The supply chain crisis intensifies as ships containing much-wanted cargo continue clogging up the California ports. There are several reasons given for this. Lack of drivers, ports that operate sixteen as opposed to twenty-four hours a day, labor laws, and lack of automation. The inefficiency of our ports is being compared to those run in Asia, where, incidentally, little care is given to workers’ rights. According to The National Review, the biggest cause of the crisis is the International Longshore and Warehouse Union, which they claim, resists automation while negotiating “extraordinary pay for its workers and strict work rules.” While it is arguably true that labor unions can be a drain on resources, the bigger question is whether we want to replace port workers with automation in the interest of saving money.
Klaus Schwab discusses supply chains in Covid-19: The Great Reset. He cites labor and environmental laws as being key ingredients in disrupting efficiency in global shipping operations. According to an article by The Cato Institute, the proposed infrastructure bill, which allocates twelve billion dollars to seaport infrastructure, has a list of demands which would increase the cost of goods coming into the U.S. Among these is the requirement that most products used in transportation projects are produced in the United States. Another is that workers on federally funded projects be paid the union wage, and yet another, is the fact that in all port expansion projects, required dredging is done with U.S.-made ships and equipment. These all fit within the scope of labor and environmental laws by the way. Cato suggests that the elimination of these inefficient mandates would speed up port expansion projects. It could, but at what price?
Is the government packing the infrastructure bill with these demands knowing it will lead to increased costs? On the surface, demanding products are made in the U.S. should be a good thing. Looking out for our workers, in a reasonable way, should be a good thing too. Is it possible they are deliberately exacerbating the crisis to get the people to accept the inevitable arrival of automation? Is the supply chain crisis a deliberately orchestrated problem with a pre-determined solution? Looking at how our inefficient ports are compared to others around the world, which are automated, you must wonder.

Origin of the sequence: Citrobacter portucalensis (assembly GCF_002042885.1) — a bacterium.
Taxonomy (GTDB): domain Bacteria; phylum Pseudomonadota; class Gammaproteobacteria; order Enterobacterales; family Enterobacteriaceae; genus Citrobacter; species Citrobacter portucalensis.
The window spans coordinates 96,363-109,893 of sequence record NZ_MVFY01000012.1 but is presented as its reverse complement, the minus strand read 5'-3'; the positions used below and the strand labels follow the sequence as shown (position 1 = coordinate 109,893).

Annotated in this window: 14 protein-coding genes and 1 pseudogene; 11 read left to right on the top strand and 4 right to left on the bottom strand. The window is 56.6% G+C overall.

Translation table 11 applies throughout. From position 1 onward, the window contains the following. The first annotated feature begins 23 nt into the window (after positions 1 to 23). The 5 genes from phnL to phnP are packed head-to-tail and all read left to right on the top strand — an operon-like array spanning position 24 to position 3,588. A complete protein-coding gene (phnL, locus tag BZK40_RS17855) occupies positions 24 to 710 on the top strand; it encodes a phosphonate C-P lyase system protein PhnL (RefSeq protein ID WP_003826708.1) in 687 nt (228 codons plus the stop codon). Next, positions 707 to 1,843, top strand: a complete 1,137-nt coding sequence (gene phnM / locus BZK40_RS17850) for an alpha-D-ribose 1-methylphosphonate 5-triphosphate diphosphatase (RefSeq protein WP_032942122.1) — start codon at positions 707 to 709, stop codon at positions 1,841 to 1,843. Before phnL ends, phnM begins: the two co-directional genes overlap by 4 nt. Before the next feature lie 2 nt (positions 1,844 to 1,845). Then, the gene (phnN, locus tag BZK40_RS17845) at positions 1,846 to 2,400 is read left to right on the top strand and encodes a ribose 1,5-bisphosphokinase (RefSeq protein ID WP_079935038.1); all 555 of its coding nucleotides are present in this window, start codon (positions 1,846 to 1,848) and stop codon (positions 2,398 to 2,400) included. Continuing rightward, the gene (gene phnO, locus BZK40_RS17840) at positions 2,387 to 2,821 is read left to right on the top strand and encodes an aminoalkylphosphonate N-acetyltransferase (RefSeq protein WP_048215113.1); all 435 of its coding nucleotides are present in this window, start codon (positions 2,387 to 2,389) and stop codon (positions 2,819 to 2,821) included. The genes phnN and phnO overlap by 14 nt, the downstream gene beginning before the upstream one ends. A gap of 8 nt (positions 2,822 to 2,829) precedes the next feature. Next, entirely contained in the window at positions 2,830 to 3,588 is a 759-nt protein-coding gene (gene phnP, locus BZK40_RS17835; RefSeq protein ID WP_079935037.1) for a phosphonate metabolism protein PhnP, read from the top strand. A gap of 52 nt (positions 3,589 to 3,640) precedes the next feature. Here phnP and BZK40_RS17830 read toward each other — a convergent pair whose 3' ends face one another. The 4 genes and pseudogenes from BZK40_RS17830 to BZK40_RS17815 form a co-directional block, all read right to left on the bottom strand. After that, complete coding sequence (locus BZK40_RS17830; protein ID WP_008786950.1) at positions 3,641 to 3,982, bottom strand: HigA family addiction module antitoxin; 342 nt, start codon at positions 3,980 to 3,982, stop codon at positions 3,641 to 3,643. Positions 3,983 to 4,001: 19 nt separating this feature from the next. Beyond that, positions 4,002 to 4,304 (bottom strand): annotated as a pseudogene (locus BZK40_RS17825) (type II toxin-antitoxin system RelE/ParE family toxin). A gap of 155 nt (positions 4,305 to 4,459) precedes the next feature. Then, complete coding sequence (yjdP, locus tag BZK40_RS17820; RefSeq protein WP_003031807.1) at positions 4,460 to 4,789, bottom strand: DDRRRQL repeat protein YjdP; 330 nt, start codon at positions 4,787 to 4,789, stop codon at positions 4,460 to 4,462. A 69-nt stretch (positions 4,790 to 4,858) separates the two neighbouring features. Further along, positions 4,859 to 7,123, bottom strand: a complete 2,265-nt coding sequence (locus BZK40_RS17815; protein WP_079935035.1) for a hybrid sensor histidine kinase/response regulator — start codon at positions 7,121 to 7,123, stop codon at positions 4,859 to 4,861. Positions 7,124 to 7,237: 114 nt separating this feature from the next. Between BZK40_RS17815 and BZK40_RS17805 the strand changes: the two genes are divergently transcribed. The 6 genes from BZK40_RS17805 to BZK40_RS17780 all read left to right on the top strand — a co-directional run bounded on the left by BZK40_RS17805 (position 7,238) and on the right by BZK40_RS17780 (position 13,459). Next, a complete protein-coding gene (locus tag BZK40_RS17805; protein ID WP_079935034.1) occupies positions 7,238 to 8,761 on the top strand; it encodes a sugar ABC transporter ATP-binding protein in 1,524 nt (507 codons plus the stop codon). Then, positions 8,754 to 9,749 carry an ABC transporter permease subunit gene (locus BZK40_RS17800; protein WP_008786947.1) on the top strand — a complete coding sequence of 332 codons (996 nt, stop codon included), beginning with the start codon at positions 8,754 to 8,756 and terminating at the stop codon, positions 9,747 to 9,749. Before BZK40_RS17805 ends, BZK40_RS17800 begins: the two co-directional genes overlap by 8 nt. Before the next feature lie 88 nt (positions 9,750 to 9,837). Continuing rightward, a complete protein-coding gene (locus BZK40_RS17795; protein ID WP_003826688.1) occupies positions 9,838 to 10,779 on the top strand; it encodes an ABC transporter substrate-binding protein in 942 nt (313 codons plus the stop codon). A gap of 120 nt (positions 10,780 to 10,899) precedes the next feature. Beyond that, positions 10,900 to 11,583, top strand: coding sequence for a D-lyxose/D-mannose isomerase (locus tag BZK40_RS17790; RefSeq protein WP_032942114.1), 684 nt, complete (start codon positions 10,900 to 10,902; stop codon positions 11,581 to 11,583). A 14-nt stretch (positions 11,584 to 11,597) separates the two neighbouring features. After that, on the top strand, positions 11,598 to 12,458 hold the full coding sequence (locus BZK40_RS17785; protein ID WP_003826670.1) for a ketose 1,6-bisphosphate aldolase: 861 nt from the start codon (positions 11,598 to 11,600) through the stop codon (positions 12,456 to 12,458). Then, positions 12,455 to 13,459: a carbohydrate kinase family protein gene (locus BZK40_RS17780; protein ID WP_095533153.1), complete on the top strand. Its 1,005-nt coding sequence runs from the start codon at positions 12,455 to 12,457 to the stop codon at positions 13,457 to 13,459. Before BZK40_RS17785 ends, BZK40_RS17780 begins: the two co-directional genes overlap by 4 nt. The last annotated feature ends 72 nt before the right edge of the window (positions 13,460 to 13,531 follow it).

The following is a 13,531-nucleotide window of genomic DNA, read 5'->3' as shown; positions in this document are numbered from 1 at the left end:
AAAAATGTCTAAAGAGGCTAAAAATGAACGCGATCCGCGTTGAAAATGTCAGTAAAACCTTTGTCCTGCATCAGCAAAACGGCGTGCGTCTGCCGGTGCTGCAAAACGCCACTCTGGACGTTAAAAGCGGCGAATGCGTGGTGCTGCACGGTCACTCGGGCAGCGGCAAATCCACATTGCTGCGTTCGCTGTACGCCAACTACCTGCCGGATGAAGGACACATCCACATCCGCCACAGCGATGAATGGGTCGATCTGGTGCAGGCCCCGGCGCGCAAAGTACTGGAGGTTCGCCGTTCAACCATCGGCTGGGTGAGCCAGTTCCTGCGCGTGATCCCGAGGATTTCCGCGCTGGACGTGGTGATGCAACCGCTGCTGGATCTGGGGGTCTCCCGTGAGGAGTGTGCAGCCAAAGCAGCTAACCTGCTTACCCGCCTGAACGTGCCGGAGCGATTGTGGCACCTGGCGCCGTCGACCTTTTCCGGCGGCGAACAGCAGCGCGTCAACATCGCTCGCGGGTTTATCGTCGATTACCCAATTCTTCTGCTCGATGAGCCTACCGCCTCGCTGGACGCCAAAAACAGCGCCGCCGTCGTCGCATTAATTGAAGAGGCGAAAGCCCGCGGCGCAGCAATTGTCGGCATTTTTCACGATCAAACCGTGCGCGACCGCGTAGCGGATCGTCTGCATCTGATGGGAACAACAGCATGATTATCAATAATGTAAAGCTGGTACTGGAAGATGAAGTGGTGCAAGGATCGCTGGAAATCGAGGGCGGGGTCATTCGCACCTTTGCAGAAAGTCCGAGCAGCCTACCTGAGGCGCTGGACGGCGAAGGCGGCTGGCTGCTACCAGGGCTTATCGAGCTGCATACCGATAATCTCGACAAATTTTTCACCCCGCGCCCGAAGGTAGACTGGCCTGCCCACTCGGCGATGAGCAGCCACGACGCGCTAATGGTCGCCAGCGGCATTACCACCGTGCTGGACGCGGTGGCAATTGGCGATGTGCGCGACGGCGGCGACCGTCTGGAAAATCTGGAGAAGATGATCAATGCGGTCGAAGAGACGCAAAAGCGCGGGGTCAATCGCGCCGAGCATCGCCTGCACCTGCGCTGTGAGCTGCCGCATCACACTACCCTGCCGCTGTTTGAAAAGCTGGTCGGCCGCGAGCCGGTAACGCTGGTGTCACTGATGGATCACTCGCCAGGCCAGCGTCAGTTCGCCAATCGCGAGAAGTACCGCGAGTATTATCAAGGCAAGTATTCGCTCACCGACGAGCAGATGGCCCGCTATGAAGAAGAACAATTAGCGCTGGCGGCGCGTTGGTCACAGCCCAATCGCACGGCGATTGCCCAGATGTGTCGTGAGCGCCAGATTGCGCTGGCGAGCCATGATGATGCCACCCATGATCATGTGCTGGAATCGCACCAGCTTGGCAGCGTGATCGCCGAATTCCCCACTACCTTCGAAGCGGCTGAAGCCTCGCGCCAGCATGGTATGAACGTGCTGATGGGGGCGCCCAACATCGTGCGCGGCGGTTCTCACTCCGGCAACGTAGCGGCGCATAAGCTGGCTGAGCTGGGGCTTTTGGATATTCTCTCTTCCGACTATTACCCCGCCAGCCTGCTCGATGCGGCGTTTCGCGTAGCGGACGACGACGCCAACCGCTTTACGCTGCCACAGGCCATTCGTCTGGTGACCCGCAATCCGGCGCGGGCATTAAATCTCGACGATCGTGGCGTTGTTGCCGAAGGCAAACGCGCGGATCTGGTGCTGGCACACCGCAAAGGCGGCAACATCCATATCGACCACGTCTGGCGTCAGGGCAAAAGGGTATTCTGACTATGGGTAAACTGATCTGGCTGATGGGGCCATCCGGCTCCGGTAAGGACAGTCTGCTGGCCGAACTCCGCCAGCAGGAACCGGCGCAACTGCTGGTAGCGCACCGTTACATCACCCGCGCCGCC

Technology exists to replace most of us with robots. By the year 2035, according to Schwab, more than half the workers in the restaurant, entertainment, and retail industries will be replaced by automation of some kind. Schwab also states automation will affect global supply chains. Artificial intelligence will allow for more local production which will keep costs down for companies looking to shorten their supply chain routes because of what Schwab refers to as “economic distancing.”
“There is an additional phenomenon set to support the expansion of automation: when economic distancing might follow social distancing. As countries turn inward and global companies shorten their super-efficient but highly fragile supply chains, automation, and robots that enable more local production, while keeping costs down, will be in great demand.” (Covid-19: The Great Reset)
Covid-19, according to Schwab has presented the opportunity to push many stalled agenda items forward. One of these stalled agendas is the acceleration of automation. While we are all being affected by the crisis at the ports, we must ask ourselves if we want to accept the idea of allowing automated artificial intelligence to take over. Technology exists to replace most of us now. If we accept this as a solution because we want to go Christmas shopping, how much easier will it be for the global elite pushing The Great Reset to go ahead and replace us too? Is the automation agenda the real reason for vaccine mandates? Look at how many people are quitting their jobs, and employers don’t even care.
Schwab claimed that the pandemic provided the opportunity to create a people-first economy where human needs will come before corporate profits. When he discusses the idea of replacing people with robots, however, in the name of keeping labor costs down and saving money, this is a little hard to believe. Putting people first means providing jobs that enable men to build lives for themselves. What we have learned so far about The Great Reset, is that they intend to push a de-growth agenda, and put the interests of the environment above the needs of men.
Article posted with permission from David Risselada
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